And then, they promptly lost that control after folks saw the bait and switch that wad perpetrated against them by the DFL, who ran their campaign on the promise that “it’s already against the law”.

          Folks don’t like being lied to. They have longer memories than many politicians count on.

      • Submitted by Paul Udstrand on 02/21/2018 - 11:19 am.

        The MNDFL doesn’t lose because it supports civil rights

        If anything the MNDFL lost because they themselves dialed back Dayton’s budget because they were afraid of “over-reach”. How you explain to rural voters that you could have delivered more services and infrastructure but decided not to… because you were afraid of losing their vote?

        The MNDFL went into that election cycle as the Party that could have but didn’t, THAT’S what cost them the election. Republicans ran on the promise of delivering what the Democrats had not.

        Furthermore it always looked to me like the MNDFL in that election cycle basically kept one hand tied behind it’s back, they could come out swinging as the Party that has always historically delivered more to rural Minnesota but all we could hear was crickets. I can’t prove it, but I think there was a rift between Dayton and a faction within legislature that produced a disjointed campaign approach to that election cycle. I think some MNDFL legislators wouldn’t have been to sorry to see Dayton lose that election. I think some legislators calculated that Dayton was vulnerable but they weren’t, instead he won and THEY lost.

        At any rate, the lesson is: when your in power, solve problems and run on the success. Don’t leave problems on the table so someone else can promise to solve them.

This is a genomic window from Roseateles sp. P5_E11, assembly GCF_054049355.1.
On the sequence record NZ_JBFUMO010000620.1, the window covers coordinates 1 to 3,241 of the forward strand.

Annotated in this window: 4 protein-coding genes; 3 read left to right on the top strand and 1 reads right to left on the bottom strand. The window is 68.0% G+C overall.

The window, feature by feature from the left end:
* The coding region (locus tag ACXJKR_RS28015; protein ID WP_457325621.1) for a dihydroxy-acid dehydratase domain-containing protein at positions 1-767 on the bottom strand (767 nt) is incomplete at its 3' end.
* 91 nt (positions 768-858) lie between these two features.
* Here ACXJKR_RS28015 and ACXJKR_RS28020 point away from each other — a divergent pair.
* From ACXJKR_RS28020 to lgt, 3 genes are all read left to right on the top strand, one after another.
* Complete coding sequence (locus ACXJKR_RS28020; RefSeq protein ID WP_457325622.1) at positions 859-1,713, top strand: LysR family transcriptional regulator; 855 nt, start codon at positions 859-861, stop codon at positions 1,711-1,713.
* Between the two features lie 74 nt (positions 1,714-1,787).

• Submitted by RB Holbrook on 02/17/2018 - 11:01 am.

      2013 Law

      That law was passed to allow the victims of clergy sexual abuse some measure of justice.

      I want no part of voters whose values include allowing pedophiles and their institutional enablers to escape accountability.

  13. Submitted by DENNIS SCHMINKE on 02/19/2018 - 08:26 pm.

    Republican Minnesota

    Well…two things that are CERTAINLY driving this are the fact that the metro-controlled DFL has let itself evolve into the party of grievance, and they are doing their dead-level best to alienate their ‘F’ (farmer) and ‘L’ (private-sector union) constituencies.

  14. Submitted by Paul Udstrand on 02/20/2018 - 09:48 am.

    Yes

    So long as the DFL refuses to be a liberal party, and pursues it’s fantasy of centrism moderation, it will see it’s political influence and electoral success decay. It looks they are now well on their way towards nominating another milk toast candidate for governor, one is likely the only one that can actually lose the election. Meanwhile, the DFL still has not produced the most obvious and popular campaign agenda at it’s disposal and will enter the election season no agenda other than not being Republicans.

    It’s like they don’t want to win elections and deliver good government and policies to the voters.

    The only antidote to Mr. Schultz’s scenario is the emergence of a liberal Party that runs on and delivers popular policies and agendas.

    • Submitted by John Appelen on 02/20/2018 - 11:58 am.

      Dayton

      Did you see Dayton as “another milk toast candidate for governor”?

      I mean he did win 2 terms…

      • Submitted by Paul Udstrand on 02/21/2018 - 10:07 am.

        Dayton was not the DFL favorite

        I can’t remember who the MNDFL wanted to endorse but it wasn’t Dayton, or Franken for that matter. Dayton skipped the nominating convention and went straight to the primaries. So no, Dayton was not a milk toast candidate, he was a more liberal candidate, which is why he won. The MNDFL now shows every sign of reasserting it’s control over the nomination process and that will put milk toast Walz on the ballot. I would expect Walz to lose unless the Republicans put a complete whackadoo on the ballot. Pawlenty wouldn’t have a chance against a decent liberal Candidate but Walz would make it a 50-50 roll of the dice.

        The ONLY saving grace might be that Minnesotan’s split their ballots, Democrats (and the state) might luck out if we put end up with a Republican Governor and a Democrat Senate or something. But Pawlenty was a disaster and would be again so even if Democrats “win” in THAT scenario the voters still lose.

        • Submitted by John Appelen on 02/21/2018 - 06:08 pm.

          Not Sure

          My guess is if the Democratic Party goes further Left/ Elite, they will lose more votes than they gain, however that is just my opinion.